Mouton’s model – The great comeback

By Alec Hogg

Jannie Mouton’s honesty in his book provides great lessons for the recently unemployed

Spent a couple of productive hours over the weekend with Jannie Mouton’s autobiography “And then they fired me.” Jannie a co-founder and managing partner of then leading stockbroking firm Senekal Mouton Kitshoff , was jacked out the door after 13 years. If you take away a couple years on the farm, my spell at Moneyweb was also for 13 years.

Jannie Mouton (68) keeps his favourite books in his office for easy reference.

We’re both from small towns – he Carnarvon, me Newcastle. And Jannie was at the top of his tree at almost 50 when the axe came. I’d just turned 53. Plenty to identify with.

There are no guarantees that studying stories like Mr Mouton’s will lead to replicating their success. But there’s no doubt his book offers great advice on making a comeback. There’s plenty of practical advice, too. For instance, after being fired, Jannie started reading seriously for the first time. He discovered Warren Buffett, Napoleon Hill and Dale Carnegie; summarized investment books and got into some deep thinking works (including Atlas Shrugged and The Artist’s Way).

Then he exposed his emotions by investing in a brutally honest SWOT analysis and Personal Mission Statement – the first line of which reads: Be free and not work for others. You’ve got to love it. And the fact that just four months after his darkest day, Jannie was back in the game with the takeover of a small listed personnel agency that he turned into the mighty PSG Group.

He writes of shock, struggling with shame, and the recovery process. Of working hard and continuously re-shaping ideas before arriving at the final destination. Looking back, Jannie says it boiled down to having a sounding board (his late wife Dana); self-analysis (SWOT); shaping a dream; a plan of action; retaining a positive attitude; then making decisions and communicating them.

Jannie picMoney isn’t everything. But in the 17 years since that fateful day in August 1995, Mouton’s efforts have made him a billionaire a couple times over. More than that, he has overcome personal tragedy and still carries a ready smile. He’s also blessed with quality, loyal friends and a lifestyle most of only dream of. Like his hero Buffett, bounces into work every day to join with a small, creative team at his head office far from the Big Smoke.

Thanks again Jannie. Your straight-shooting approach, integrity and solid moral values have been an inspiration to many. Your book and the way it shares how you used a potentially career-ending setback as a platform to create the amazing PSG carries some wonderful lessons for everyone, especially the recently unemployed. Myself obviously included.Spent a couple of productive hours over the weekend with Jannie Mouton’s autobiography “And then they fired me.” Jannie a co-founder and managing partner of then leading stockbroking firm Senekal Mouton Kitshoff , was jacked out the door after 13 years. If you take away a couple years on the farm, my spell at Moneyweb was also for 13 years. We’re both from small towns – he Carnarvon, me Newcastle. And Jannie was at the top of his tree at almost 50 when the axe came. I’d just turned 53. Plenty to identify with.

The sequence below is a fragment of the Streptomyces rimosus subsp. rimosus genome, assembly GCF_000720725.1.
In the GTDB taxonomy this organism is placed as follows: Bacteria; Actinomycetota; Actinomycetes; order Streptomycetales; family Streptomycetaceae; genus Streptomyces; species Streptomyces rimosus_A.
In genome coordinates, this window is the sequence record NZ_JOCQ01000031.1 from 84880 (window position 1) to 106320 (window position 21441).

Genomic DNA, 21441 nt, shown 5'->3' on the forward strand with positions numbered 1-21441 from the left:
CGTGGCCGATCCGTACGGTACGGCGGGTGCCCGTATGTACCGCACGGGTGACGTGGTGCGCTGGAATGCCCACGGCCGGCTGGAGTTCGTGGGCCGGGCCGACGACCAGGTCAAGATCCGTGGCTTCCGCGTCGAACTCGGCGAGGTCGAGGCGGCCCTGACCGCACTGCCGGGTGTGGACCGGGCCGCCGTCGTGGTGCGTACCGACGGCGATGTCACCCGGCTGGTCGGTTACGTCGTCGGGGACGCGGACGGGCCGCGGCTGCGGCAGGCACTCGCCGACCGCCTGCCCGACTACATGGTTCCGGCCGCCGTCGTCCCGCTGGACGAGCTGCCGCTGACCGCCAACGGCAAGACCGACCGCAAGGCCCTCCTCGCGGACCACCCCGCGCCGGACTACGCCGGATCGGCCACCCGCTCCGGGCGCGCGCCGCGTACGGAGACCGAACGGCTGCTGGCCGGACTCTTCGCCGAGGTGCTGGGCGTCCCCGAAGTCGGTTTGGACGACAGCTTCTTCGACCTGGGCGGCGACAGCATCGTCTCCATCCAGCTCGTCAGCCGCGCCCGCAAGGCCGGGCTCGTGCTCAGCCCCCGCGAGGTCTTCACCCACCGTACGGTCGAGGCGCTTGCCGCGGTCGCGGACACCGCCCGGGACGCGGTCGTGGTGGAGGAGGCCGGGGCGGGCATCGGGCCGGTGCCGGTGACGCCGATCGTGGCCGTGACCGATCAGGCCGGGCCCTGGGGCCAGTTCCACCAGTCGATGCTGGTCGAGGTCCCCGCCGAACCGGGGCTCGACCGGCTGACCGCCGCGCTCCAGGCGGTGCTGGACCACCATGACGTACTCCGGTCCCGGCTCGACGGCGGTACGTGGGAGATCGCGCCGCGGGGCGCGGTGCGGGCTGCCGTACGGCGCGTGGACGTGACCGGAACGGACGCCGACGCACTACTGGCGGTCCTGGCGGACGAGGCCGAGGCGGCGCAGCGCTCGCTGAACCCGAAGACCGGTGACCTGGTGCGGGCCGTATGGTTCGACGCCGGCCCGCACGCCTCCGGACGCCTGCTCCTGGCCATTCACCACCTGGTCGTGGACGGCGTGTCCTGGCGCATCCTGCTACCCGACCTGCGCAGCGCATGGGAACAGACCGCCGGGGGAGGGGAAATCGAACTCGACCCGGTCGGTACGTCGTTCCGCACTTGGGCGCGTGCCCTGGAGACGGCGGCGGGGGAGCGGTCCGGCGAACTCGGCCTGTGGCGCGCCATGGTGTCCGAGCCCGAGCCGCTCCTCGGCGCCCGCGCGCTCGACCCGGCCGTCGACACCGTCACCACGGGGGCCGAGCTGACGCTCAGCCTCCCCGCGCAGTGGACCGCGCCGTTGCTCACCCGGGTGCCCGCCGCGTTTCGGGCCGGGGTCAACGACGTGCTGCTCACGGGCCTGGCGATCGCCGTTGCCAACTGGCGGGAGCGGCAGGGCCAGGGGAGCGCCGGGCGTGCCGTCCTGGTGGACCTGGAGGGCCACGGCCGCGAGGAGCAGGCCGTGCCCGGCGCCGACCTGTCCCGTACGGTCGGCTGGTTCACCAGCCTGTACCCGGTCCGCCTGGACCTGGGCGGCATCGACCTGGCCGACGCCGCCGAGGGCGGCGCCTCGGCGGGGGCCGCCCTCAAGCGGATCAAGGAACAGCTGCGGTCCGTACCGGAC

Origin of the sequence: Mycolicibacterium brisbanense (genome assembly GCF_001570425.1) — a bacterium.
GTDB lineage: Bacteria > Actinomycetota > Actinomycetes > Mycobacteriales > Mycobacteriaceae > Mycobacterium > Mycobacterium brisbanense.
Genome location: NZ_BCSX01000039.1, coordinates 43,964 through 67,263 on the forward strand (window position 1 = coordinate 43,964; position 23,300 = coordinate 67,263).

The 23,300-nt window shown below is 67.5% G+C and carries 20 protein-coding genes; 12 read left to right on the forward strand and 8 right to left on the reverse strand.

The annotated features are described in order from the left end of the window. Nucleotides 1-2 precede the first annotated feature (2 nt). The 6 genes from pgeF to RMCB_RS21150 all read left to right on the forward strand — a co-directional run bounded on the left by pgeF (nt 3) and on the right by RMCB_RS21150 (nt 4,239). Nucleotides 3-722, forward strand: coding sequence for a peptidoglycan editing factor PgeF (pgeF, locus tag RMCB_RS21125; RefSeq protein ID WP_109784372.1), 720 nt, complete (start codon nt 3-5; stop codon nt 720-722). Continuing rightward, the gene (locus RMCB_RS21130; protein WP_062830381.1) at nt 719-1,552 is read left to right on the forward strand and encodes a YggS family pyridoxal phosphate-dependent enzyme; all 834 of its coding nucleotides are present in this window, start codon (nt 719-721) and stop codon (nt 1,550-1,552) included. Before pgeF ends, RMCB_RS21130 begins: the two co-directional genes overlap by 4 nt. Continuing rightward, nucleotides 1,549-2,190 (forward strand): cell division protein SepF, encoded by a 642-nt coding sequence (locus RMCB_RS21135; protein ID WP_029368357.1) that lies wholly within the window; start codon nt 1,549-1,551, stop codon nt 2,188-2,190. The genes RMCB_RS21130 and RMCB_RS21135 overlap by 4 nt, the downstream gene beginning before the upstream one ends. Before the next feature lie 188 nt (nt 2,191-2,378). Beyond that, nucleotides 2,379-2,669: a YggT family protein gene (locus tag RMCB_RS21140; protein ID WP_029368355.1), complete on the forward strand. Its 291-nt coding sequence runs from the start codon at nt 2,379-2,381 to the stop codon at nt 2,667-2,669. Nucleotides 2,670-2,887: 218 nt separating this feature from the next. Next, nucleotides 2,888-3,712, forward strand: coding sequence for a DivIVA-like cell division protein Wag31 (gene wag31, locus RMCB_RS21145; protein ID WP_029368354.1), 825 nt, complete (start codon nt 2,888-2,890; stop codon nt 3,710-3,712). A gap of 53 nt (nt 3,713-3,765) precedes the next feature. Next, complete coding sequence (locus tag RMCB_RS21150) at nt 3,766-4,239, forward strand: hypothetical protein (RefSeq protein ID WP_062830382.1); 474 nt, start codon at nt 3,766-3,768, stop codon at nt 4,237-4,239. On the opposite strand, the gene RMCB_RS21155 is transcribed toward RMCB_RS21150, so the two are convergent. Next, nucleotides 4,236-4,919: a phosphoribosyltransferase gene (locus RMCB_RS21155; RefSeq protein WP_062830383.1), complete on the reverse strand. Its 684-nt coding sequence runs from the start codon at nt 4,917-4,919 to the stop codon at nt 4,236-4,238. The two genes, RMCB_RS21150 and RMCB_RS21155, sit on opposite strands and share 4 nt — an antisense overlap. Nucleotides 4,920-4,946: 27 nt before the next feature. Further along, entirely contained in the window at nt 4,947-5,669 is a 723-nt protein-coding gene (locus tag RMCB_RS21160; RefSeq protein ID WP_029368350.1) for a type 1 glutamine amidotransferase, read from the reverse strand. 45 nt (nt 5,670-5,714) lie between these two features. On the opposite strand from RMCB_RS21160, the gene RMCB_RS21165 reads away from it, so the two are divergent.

There are no guarantees that studying stories like Mr Mouton’s will lead to replicating their success. But there’s no doubt his book offers great advice on making a comeback. There’s plenty of practical advice, too. For instance, after being fired, Jannie started reading seriously for the first time. He discovered Warren Buffett, Napoleon Hill and Dale Carnegie; summarized investment books and got into some deep thinking works (including Atlas Shrugged and The Artist’s Way). His favourite Napoleon Hill quote: “Knowledge paves the way to riches when you know which road to take.”

Then he exposed his emotions by investing in a brutally honest SWOT analysis and Personal Mission Statement – the first line of which reads: Be free and not work for others. You’ve got to love it. And the fact that just four months after his darkest day, Jannie was back in the game with the takeover of a small listed personnel agency that he turned into the mighty PSG Group.

He writes of shock, struggling with shame, and the recovery process. Of working hard and continuously re-shaping ideas before arriving at the final destination. Looking back, Jannie says it boiled down to having a sounding board (his late wife Dana); self-analysis (SWOT); shaping a dream; a plan of action; retaining a positive attitude; then making decisions and communicating them.

Money isn’t everything. But in the 17 years since that fateful day in August 1995, Mouton’s efforts have made him a billionaire a couple times over. More than that, he has overcome personal tragedy and still carries a ready smile. He’s also blessed with quality, loyal friends and a lifestyle most of only dream of. Like his hero Buffett, bounces into work every day to join with a small, creative team at his head office far from the Big Smoke.

Thanks again Jannie. Your straight-shooting approach, integrity and solid moral values have been an inspiration to many. Your book and the way it shares how you used a potentially career-ending setback as a platform to create the amazing PSG carries some wonderful lessons for everyone, especially the recently unemployed. Myself obviously included.